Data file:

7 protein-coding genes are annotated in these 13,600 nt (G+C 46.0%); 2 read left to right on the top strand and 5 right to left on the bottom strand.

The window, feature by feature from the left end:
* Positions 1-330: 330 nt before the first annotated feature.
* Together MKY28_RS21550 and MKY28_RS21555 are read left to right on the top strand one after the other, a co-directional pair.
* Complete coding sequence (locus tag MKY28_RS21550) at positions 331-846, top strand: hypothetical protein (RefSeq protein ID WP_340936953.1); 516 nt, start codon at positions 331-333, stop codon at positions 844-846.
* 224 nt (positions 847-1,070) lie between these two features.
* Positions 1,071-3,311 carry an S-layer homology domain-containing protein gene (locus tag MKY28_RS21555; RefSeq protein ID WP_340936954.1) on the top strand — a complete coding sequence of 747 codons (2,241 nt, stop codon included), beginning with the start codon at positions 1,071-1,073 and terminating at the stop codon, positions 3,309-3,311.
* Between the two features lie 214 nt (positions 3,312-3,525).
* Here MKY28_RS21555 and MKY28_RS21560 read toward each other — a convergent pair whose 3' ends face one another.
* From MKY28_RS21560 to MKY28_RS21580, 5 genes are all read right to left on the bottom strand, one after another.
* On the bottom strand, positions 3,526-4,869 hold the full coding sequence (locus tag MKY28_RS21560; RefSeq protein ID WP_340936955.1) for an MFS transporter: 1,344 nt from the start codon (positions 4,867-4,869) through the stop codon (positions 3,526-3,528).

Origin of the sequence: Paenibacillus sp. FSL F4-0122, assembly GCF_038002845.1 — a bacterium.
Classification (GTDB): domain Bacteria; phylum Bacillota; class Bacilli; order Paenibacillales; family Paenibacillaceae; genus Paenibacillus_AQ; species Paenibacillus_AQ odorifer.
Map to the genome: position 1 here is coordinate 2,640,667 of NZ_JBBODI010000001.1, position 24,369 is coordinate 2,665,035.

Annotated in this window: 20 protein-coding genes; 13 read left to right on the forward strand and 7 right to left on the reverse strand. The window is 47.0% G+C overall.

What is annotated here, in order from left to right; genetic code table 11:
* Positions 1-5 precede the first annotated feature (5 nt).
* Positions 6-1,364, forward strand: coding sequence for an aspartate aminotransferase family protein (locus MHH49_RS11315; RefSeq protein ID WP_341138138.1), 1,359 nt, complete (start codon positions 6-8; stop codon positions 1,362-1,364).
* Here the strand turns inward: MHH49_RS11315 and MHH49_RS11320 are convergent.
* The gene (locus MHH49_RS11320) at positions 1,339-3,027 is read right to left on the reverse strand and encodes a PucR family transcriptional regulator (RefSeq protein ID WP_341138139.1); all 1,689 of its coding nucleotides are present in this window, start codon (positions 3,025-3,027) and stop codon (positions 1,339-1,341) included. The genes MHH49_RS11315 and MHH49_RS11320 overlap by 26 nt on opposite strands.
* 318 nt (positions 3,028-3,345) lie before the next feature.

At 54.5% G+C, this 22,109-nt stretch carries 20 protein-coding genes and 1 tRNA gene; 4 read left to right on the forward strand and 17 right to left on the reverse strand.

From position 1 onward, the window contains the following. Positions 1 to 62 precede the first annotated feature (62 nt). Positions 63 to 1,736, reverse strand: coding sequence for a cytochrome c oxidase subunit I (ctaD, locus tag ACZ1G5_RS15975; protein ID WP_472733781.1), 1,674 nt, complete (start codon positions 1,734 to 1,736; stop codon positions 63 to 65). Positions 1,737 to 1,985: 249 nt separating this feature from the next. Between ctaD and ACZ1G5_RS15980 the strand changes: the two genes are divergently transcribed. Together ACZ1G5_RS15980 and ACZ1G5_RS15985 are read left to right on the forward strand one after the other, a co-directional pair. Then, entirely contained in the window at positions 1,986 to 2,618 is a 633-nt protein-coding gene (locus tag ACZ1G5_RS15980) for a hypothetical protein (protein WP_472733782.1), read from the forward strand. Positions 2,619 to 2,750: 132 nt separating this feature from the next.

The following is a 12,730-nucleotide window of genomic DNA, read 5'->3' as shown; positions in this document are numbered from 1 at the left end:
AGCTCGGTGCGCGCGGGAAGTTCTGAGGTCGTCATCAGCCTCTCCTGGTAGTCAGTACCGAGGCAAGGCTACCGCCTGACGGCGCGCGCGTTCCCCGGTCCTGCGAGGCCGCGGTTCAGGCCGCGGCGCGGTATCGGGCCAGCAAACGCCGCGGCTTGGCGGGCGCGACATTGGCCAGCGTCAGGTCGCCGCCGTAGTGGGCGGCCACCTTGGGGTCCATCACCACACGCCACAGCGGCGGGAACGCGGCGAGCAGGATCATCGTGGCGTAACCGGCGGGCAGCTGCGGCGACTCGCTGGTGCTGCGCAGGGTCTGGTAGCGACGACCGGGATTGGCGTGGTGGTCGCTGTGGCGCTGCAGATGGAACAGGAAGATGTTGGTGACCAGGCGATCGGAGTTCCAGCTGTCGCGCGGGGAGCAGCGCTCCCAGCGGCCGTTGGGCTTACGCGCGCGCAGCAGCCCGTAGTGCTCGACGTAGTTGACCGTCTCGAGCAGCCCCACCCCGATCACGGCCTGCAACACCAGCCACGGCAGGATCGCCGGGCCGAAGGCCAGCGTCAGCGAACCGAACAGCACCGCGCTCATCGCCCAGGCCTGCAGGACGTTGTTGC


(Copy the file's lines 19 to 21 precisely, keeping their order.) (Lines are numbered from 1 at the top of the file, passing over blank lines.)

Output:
* Here the strand turns inward: MHH49_RS11315 and MHH49_RS11320 are convergent.
* The gene (locus MHH49_RS11320) at positions 1,339-3,027 is read right to left on the reverse strand and encodes a PucR family transcriptional regulator (RefSeq protein ID WP_341138139.1); all 1,689 of its coding nucleotides are present in this window, start codon (positions 3,025-3,027) and stop codon (positions 1,339-1,341) included. The genes MHH49_RS11315 and MHH49_RS11320 overlap by 26 nt on opposite strands.
* 318 nt (positions 3,028-3,345) lie before the next feature.